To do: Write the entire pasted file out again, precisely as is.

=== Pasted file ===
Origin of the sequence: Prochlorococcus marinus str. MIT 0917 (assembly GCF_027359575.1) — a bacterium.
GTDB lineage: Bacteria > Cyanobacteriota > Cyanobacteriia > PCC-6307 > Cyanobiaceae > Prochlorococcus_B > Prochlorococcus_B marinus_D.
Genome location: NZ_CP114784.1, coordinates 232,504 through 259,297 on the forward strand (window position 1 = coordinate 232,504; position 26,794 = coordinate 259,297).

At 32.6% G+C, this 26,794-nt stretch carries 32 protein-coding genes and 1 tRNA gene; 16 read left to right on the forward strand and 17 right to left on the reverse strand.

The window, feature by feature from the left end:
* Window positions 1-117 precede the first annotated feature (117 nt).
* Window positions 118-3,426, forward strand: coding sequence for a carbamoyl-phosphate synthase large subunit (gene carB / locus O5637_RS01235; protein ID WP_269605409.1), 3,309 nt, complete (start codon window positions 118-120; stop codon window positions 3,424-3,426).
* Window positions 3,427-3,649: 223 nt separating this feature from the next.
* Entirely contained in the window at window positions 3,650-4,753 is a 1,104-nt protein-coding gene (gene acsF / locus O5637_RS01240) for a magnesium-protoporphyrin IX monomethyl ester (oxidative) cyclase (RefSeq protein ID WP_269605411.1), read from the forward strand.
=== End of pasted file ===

Origin of the sequence: Prochlorococcus marinus str. MIT 0917 (assembly GCF_027359575.1) — a bacterium.
GTDB lineage: Bacteria > Cyanobacteriota > Cyanobacteriia > PCC-6307 > Cyanobiaceae > Prochlorococcus_B > Prochlorococcus_B marinus_D.
Genome location: NZ_CP114784.1, coordinates 232,504 through 259,297 on the forward strand (window position 1 = coordinate 232,504; position 26,794 = coordinate 259,297).

At 32.6% G+C, this 26,794-nt stretch carries 32 protein-coding genes and 1 tRNA gene; 16 read left to right on the forward strand and 17 right to left on the reverse strand.

The window, feature by feature from the left end:
* Window positions 1-117 precede the first annotated feature (117 nt).
* Window positions 118-3,426, forward strand: coding sequence for a carbamoyl-phosphate synthase large subunit (gene carB / locus O5637_RS01235; protein ID WP_269605409.1), 3,309 nt, complete (start codon window positions 118-120; stop codon window positions 3,424-3,426).
* Window positions 3,427-3,649: 223 nt separating this feature from the next.
* Entirely contained in the window at window positions 3,650-4,753 is a 1,104-nt protein-coding gene (gene acsF / locus O5637_RS01240) for a magnesium-protoporphyrin IX monomethyl ester (oxidative) cyclase (RefSeq protein ID WP_269605411.1), read from the forward strand.